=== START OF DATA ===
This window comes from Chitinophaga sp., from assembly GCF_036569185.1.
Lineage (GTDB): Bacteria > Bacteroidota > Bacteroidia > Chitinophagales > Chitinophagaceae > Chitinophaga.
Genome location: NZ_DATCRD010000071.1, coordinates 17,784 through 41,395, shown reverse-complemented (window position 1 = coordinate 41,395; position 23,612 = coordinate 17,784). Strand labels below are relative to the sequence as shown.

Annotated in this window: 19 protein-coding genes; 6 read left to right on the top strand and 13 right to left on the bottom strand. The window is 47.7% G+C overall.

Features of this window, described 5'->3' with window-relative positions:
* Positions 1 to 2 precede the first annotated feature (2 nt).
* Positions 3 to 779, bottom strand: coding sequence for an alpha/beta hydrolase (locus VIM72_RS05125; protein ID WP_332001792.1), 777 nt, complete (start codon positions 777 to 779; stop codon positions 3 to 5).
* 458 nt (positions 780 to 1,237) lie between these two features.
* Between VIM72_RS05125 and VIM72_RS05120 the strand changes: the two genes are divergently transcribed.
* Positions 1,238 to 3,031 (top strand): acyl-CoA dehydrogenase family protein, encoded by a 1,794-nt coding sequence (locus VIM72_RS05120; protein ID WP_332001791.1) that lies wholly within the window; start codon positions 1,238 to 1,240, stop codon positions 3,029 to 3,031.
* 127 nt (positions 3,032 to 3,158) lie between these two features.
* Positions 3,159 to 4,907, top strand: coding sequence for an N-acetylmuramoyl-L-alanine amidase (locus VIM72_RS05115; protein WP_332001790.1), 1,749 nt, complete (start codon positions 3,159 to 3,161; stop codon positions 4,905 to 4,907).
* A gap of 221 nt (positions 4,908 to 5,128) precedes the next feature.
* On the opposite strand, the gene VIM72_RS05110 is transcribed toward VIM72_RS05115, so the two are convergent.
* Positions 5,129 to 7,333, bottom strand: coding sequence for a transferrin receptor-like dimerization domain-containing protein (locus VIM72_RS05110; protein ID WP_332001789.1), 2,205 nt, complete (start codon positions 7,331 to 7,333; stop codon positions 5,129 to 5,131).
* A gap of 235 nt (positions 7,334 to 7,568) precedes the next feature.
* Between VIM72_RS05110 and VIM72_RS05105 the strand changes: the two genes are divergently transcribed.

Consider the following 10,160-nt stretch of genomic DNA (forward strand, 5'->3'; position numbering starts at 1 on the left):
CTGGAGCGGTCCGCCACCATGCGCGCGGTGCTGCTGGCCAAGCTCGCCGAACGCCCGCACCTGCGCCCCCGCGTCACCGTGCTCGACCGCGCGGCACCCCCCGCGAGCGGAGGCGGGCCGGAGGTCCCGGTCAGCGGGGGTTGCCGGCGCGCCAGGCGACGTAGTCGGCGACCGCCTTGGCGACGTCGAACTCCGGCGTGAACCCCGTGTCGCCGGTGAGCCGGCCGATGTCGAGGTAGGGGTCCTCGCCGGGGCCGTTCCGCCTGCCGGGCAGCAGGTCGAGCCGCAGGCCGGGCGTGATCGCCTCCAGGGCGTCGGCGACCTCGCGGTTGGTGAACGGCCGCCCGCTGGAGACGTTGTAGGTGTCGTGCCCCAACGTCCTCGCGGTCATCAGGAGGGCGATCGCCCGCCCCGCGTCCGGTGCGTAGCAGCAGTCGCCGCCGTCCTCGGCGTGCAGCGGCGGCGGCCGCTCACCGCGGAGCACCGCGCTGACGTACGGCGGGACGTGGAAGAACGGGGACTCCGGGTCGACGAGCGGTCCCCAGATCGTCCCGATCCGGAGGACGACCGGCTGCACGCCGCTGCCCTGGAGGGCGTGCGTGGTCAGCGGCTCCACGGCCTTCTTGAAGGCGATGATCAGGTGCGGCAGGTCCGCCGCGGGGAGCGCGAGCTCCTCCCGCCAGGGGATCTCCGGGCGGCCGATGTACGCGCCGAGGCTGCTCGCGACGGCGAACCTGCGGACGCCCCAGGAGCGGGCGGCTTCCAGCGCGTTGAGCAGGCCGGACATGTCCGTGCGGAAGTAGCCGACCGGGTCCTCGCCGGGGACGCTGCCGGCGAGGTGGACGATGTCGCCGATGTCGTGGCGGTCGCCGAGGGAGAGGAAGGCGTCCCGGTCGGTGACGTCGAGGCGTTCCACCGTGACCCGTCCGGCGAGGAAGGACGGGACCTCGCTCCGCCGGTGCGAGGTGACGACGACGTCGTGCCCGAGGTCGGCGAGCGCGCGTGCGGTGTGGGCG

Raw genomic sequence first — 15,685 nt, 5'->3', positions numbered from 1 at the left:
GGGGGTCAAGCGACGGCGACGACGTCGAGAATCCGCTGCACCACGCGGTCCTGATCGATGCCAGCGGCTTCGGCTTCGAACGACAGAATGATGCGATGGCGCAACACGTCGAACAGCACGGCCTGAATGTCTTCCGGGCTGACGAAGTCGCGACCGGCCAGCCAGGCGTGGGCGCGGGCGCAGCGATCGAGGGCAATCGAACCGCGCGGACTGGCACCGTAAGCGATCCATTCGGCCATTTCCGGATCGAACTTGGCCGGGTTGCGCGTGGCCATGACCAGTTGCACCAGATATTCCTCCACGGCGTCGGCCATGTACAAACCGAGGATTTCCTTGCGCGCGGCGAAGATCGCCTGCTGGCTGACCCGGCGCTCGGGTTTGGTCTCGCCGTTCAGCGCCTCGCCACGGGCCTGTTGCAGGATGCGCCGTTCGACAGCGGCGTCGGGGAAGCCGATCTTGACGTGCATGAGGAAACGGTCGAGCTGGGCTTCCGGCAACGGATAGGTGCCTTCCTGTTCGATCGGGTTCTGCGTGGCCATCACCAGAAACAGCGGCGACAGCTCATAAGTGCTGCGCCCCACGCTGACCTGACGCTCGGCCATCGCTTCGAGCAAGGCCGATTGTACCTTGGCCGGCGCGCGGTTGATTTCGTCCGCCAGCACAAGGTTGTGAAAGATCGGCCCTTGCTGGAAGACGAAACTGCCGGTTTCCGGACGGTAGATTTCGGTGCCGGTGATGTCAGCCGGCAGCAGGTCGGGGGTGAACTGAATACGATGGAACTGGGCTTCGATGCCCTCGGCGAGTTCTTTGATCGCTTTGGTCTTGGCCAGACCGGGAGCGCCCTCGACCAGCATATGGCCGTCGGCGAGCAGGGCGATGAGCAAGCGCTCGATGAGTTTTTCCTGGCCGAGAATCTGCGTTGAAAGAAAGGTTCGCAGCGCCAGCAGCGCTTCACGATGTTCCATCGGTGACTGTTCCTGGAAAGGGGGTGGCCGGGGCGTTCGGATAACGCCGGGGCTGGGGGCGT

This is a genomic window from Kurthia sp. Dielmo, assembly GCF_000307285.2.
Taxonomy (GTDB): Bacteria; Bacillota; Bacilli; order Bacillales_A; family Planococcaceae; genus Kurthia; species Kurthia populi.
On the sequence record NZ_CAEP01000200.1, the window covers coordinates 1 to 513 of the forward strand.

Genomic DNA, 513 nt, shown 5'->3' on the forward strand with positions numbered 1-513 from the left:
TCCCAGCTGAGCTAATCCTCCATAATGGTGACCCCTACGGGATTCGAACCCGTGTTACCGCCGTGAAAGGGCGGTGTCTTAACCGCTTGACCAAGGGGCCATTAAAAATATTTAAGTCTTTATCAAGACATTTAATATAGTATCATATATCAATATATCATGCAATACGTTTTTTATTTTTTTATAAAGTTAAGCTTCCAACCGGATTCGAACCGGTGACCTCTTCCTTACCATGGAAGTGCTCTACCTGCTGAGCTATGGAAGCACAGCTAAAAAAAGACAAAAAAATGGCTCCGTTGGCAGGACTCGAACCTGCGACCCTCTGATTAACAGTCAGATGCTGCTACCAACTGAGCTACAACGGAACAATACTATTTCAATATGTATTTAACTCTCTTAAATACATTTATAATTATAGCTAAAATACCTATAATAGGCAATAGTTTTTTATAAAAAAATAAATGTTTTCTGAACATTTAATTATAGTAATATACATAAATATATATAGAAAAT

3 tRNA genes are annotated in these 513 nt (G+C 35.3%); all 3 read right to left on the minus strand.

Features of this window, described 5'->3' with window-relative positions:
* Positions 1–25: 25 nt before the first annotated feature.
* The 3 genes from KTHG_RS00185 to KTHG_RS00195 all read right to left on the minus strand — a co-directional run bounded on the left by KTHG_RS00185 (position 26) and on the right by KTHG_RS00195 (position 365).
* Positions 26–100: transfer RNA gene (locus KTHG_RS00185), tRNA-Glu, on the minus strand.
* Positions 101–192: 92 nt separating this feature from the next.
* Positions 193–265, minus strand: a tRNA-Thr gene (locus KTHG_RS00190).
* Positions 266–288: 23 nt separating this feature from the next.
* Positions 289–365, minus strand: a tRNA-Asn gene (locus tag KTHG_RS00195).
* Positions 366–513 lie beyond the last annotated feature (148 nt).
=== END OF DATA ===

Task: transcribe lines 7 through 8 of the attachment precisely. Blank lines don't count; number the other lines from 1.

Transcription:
* Positions 3 to 779, bottom strand: coding sequence for an alpha/beta hydrolase (locus VIM72_RS05125; protein ID WP_332001792.1), 777 nt, complete (start codon positions 777 to 779; stop codon positions 3 to 5).
* 458 nt (positions 780 to 1,237) lie between these two features.